I'm glad that you found something that works for you. I might suggest that your methods might not work for everyone, especially when you promote arguing back with students.

    You mention some teachers being "pristine" and "prim and proper" about saying please and thank you. I guess to me manners are important no matter who I'm with, be it students or strangers.

    Can you describe a little about the demographics of the students you typically work with?
     
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  4. MrsC

    MrsC Multitudinous

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    May 3, 2016

    I do agree with some of what you have said. I have high expectations for my students, both academically and behaviour-wise; I'm tough and don't shy away from holding my students accountable. Yesterday afternoon, most of the students had a turn sweeping the floor because of the amount of mud they tracked in from outside and several had some explaining to do as to why assignments weren't finished.

    I don't agree, however, with not having rules or expectations, or about arguing with students. The school has expectations for the students--they are there to provide a safe learning environment for everyone. While I don't always agree with every rule, it's my job to enforce them. If everyone enforces the rules, fewer kids try to break them.

    Most students like me, I think, although that's not of primary importance to me. They know that I care about them and that the decisions I make, the nagging I do, and the challenges I give them are all because I want them to be the best you can be.
     
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  5. swansong1

    swansong1 Virtuoso

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    May 3, 2016

    If it works for you, great.

    Your style wouldn't work for me. I'm one of those "pristine" and "prim and proper" ones. I am with my students every day for several years and I want them to leave my classroom with the expectations and behaviors of responsible adults who can be respected by their peers, and obtain a successful job. I do that by teaching them how to be responsible, caring students who realize that, in life, we all have to follow rules and regulations.

    I'm glad you have almost two weeks under your belt observing other teachers. I'm glad you are loved and adored by everyone you come into contact with. I'm not sure that limited experience gives you cause to expect that teenagers shouldn't have rules and expectations, though. I only have 40+ years of teaching experience. I'll keep my style, thank you.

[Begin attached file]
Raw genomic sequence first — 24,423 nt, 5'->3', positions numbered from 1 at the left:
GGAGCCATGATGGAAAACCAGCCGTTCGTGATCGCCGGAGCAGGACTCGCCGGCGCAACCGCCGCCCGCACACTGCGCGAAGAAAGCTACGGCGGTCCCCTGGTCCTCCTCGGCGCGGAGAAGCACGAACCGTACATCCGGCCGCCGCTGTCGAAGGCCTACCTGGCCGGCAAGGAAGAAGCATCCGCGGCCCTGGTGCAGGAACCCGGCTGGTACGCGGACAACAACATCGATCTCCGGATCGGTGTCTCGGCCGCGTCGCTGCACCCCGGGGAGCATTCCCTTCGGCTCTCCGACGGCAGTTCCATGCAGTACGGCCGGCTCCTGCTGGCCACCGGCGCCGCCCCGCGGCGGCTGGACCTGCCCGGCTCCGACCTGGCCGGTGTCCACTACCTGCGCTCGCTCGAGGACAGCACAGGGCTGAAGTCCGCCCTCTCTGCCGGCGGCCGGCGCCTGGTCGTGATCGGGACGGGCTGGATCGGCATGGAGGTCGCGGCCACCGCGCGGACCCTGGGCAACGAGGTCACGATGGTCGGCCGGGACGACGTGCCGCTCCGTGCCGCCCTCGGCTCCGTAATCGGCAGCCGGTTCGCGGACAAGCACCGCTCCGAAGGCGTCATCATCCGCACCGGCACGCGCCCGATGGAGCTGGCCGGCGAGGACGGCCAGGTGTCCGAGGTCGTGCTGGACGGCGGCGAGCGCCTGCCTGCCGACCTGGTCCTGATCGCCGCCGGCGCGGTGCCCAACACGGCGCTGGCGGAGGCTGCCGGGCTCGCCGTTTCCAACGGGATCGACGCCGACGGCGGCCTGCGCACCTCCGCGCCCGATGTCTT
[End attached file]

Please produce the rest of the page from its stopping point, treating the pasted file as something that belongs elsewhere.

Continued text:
But, good luck. Are you interested in becoming a full time classroom teacher?
     
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  6. ms.irene

    ms.irene Connoisseur

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    May 3, 2016

    I think a lot of what you describe is a "style" that comes from time and experience, and not something that would work for most new teachers. As new teachers, we need to have a firm plan to follow as we are inevitably tested by students. Over time, I think we all develop our own style and system that works for us as individuals. What works for you, might not work for me. If "prim and proper" isn't your style, fine -- but that doesn't mean it's wrong for me.
     
  7. GPC0321

    GPC0321 Companion

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    May 4, 2016

    I think the key thing you point out is being yourself. That was the game-changing piece of advice my first principal gave me when I was still a struggling new teacher. He told me not to try to be "Mrs. So-in-So" or "Mr. What's-His-Name", but to simply be ME. Teach the way that fit MY personality. I wasn't a very secure person at the time, and still struggle with that somewhat, but 14 years into this profession, I've gotten pretty confident and comfortable in my role as an educator. I do tend to have a more blunt, joking style that stems from my natural personality. That's who I am, and luckily, teenagers seem to respond well to it.

    That's not to say my classroom management is perfect. There are always students who cannot quite handle the more laid back atmosphere in my classroom. They take advantage, cross over the line between joking and disrespect, and I have to break out some "tough love" to rein them back in and remind them who is in charge. Some teachers don't ever want to be in that position where they have to confront a student, but by the time I get to that point with mine, we've already got a good enough rapport that I can have a little "Come to Jesus" meeting with them and it's all good. Most of my discipline issues I handle on the spot in my classroom and then all is forgiven and forgotten and we move on. Occasionally a student just refuses to straighten up, and I send them out to our ISS room (right across the hall from me). When they return, all is forgotten and forgiven and we go on like nothing ever happened.